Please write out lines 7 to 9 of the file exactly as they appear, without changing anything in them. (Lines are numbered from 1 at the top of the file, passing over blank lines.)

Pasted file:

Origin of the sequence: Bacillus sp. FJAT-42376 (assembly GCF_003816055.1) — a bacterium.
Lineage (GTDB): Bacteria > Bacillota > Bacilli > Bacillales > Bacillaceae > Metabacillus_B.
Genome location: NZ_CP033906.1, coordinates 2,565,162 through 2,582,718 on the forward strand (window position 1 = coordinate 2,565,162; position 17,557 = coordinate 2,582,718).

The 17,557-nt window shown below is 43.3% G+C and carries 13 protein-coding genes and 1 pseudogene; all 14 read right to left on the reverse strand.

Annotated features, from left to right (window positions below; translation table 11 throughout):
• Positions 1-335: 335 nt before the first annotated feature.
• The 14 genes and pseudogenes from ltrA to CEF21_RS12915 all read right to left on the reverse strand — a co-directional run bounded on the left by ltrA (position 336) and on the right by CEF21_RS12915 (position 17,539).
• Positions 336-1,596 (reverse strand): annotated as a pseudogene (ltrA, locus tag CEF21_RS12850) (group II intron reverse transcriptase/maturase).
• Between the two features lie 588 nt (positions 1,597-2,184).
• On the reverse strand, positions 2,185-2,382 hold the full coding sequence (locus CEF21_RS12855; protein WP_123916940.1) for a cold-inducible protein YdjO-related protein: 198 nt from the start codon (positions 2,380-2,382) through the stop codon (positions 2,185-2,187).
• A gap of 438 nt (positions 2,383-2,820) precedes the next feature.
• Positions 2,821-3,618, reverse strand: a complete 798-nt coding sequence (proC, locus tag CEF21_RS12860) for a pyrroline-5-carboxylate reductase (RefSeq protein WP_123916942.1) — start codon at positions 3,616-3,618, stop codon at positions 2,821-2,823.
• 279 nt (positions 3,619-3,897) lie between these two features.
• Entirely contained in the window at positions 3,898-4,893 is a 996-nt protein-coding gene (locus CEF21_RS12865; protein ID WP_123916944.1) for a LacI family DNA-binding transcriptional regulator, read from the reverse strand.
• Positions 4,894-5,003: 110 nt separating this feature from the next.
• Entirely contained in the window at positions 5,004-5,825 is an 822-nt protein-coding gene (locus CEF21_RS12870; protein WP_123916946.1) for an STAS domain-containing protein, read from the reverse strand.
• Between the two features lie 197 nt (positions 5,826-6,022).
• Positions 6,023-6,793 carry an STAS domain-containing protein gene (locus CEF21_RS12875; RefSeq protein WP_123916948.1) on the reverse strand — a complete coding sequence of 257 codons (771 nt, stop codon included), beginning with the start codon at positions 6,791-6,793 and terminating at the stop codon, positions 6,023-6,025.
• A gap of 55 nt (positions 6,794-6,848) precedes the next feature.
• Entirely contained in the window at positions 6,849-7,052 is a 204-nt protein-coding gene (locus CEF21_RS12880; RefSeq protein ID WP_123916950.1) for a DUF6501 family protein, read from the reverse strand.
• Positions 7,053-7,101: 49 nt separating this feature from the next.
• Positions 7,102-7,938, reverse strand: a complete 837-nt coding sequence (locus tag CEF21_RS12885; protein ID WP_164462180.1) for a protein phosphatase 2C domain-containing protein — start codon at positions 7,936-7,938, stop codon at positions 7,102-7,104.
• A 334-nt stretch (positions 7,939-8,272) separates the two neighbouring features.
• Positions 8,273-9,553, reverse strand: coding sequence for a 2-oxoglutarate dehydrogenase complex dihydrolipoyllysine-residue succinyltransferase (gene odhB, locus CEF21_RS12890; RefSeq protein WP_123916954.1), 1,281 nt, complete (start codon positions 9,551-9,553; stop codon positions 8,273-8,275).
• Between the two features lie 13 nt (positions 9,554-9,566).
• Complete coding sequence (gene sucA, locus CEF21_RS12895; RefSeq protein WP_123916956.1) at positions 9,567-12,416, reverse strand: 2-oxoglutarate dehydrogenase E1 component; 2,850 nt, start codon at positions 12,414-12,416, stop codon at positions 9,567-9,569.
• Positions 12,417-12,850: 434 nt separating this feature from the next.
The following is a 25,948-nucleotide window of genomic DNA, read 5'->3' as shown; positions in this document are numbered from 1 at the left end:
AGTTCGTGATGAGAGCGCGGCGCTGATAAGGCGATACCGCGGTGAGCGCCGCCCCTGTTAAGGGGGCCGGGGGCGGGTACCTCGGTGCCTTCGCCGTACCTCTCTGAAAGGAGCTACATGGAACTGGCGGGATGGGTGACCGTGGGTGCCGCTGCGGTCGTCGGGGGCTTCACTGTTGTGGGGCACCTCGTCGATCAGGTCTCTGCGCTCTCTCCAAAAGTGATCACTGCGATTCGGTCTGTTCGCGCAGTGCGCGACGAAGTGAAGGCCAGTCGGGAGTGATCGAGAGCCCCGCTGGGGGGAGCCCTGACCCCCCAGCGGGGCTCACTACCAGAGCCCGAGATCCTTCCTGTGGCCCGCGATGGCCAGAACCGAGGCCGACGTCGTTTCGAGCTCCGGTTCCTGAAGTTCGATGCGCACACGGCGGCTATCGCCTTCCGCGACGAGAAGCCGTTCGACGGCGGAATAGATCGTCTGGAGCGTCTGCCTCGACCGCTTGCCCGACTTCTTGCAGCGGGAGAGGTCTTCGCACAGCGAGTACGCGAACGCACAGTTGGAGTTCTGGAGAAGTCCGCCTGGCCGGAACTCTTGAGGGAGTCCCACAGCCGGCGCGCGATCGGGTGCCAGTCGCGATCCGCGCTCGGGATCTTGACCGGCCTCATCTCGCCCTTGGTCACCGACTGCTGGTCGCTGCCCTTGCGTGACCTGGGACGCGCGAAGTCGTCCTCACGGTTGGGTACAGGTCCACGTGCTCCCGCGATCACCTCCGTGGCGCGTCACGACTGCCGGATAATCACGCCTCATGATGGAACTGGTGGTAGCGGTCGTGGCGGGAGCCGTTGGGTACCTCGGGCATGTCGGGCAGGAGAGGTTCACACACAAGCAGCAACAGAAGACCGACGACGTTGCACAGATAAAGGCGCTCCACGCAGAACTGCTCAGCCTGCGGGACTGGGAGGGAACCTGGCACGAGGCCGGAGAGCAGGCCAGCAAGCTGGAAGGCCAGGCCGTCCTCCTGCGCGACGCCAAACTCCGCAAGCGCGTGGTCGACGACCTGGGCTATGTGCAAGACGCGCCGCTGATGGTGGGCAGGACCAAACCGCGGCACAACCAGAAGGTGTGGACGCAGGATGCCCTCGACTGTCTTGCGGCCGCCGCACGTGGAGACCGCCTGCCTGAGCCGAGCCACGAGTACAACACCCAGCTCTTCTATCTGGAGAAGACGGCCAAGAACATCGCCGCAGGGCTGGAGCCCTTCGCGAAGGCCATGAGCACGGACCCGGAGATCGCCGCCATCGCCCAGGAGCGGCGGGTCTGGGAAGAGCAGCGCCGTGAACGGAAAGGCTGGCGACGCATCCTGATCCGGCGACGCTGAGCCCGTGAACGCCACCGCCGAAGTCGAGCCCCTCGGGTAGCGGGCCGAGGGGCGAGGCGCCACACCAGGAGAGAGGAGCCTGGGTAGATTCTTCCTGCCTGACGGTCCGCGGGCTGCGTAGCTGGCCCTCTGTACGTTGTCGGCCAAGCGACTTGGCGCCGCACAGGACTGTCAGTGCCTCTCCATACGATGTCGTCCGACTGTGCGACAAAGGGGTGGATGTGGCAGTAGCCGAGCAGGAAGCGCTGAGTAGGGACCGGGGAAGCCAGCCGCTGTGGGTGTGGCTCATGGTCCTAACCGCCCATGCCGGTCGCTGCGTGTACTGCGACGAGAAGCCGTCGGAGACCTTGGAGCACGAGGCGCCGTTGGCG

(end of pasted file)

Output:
• The 14 genes and pseudogenes from ltrA to CEF21_RS12915 all read right to left on the reverse strand — a co-directional run bounded on the left by ltrA (position 336) and on the right by CEF21_RS12915 (position 17,539).
• Positions 336-1,596 (reverse strand): annotated as a pseudogene (ltrA, locus tag CEF21_RS12850) (group II intron reverse transcriptase/maturase).
• Between the two features lie 588 nt (positions 1,597-2,184).